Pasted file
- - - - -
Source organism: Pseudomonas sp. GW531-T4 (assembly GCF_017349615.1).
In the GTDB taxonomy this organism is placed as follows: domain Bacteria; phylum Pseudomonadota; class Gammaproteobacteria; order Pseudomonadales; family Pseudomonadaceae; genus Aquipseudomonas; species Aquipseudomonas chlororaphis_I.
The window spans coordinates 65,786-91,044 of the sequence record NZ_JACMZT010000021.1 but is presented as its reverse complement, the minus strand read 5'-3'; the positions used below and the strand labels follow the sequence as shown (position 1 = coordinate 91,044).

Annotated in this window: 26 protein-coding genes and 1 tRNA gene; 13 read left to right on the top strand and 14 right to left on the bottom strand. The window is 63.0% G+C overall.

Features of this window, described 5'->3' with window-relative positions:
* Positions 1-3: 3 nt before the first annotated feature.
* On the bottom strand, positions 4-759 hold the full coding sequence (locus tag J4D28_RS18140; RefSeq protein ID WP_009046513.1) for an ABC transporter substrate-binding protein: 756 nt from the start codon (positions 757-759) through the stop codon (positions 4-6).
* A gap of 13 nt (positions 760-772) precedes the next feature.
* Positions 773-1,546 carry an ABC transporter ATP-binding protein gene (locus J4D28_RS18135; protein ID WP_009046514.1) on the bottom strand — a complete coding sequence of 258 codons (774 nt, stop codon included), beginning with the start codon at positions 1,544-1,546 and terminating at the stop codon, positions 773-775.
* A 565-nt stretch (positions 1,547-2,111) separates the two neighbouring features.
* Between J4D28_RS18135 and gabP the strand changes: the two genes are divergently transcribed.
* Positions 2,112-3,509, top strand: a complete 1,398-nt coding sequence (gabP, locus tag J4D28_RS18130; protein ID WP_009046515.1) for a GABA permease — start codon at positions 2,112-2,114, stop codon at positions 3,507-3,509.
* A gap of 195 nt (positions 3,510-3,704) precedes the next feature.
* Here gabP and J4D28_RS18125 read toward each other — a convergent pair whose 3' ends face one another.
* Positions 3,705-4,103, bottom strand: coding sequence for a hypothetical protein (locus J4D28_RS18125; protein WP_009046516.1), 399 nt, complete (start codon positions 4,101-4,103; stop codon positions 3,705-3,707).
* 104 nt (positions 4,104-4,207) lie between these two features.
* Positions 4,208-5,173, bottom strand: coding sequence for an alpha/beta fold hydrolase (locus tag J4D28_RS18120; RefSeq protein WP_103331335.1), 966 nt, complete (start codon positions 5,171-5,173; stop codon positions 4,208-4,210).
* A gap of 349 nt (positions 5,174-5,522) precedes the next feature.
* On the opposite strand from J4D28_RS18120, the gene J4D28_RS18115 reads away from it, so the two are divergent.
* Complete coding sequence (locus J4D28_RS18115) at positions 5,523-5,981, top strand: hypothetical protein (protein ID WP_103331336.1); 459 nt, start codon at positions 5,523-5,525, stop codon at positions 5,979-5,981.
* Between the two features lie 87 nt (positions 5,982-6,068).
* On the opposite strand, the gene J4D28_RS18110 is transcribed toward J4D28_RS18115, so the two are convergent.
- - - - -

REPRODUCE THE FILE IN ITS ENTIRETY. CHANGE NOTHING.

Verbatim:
Source organism: Pseudomonas sp. GW531-T4 (assembly GCF_017349615.1).
In the GTDB taxonomy this organism is placed as follows: domain Bacteria; phylum Pseudomonadota; class Gammaproteobacteria; order Pseudomonadales; family Pseudomonadaceae; genus Aquipseudomonas; species Aquipseudomonas chlororaphis_I.
The window spans coordinates 65,786-91,044 of the sequence record NZ_JACMZT010000021.1 but is presented as its reverse complement, the minus strand read 5'-3'; the positions used below and the strand labels follow the sequence as shown (position 1 = coordinate 91,044).

Annotated in this window: 26 protein-coding genes and 1 tRNA gene; 13 read left to right on the top strand and 14 right to left on the bottom strand. The window is 63.0% G+C overall.

Features of this window, described 5'->3' with window-relative positions:
* Positions 1-3: 3 nt before the first annotated feature.
* On the bottom strand, positions 4-759 hold the full coding sequence (locus tag J4D28_RS18140; RefSeq protein ID WP_009046513.1) for an ABC transporter substrate-binding protein: 756 nt from the start codon (positions 757-759) through the stop codon (positions 4-6).
* A gap of 13 nt (positions 760-772) precedes the next feature.
* Positions 773-1,546 carry an ABC transporter ATP-binding protein gene (locus J4D28_RS18135; protein ID WP_009046514.1) on the bottom strand — a complete coding sequence of 258 codons (774 nt, stop codon included), beginning with the start codon at positions 1,544-1,546 and terminating at the stop codon, positions 773-775.
* A 565-nt stretch (positions 1,547-2,111) separates the two neighbouring features.
* Between J4D28_RS18135 and gabP the strand changes: the two genes are divergently transcribed.
* Positions 2,112-3,509, top strand: a complete 1,398-nt coding sequence (gabP, locus tag J4D28_RS18130; protein ID WP_009046515.1) for a GABA permease — start codon at positions 2,112-2,114, stop codon at positions 3,507-3,509.
* A gap of 195 nt (positions 3,510-3,704) precedes the next feature.
* Here gabP and J4D28_RS18125 read toward each other — a convergent pair whose 3' ends face one another.
* Positions 3,705-4,103, bottom strand: coding sequence for a hypothetical protein (locus J4D28_RS18125; protein WP_009046516.1), 399 nt, complete (start codon positions 4,101-4,103; stop codon positions 3,705-3,707).
* 104 nt (positions 4,104-4,207) lie between these two features.
* Positions 4,208-5,173, bottom strand: coding sequence for an alpha/beta fold hydrolase (locus tag J4D28_RS18120; RefSeq protein WP_103331335.1), 966 nt, complete (start codon positions 5,171-5,173; stop codon positions 4,208-4,210).
* A gap of 349 nt (positions 5,174-5,522) precedes the next feature.
* On the opposite strand from J4D28_RS18120, the gene J4D28_RS18115 reads away from it, so the two are divergent.
* Complete coding sequence (locus J4D28_RS18115) at positions 5,523-5,981, top strand: hypothetical protein (protein ID WP_103331336.1); 459 nt, start codon at positions 5,523-5,525, stop codon at positions 5,979-5,981.
* Between the two features lie 87 nt (positions 5,982-6,068).
* On the opposite strand, the gene J4D28_RS18110 is transcribed toward J4D28_RS18115, so the two are convergent.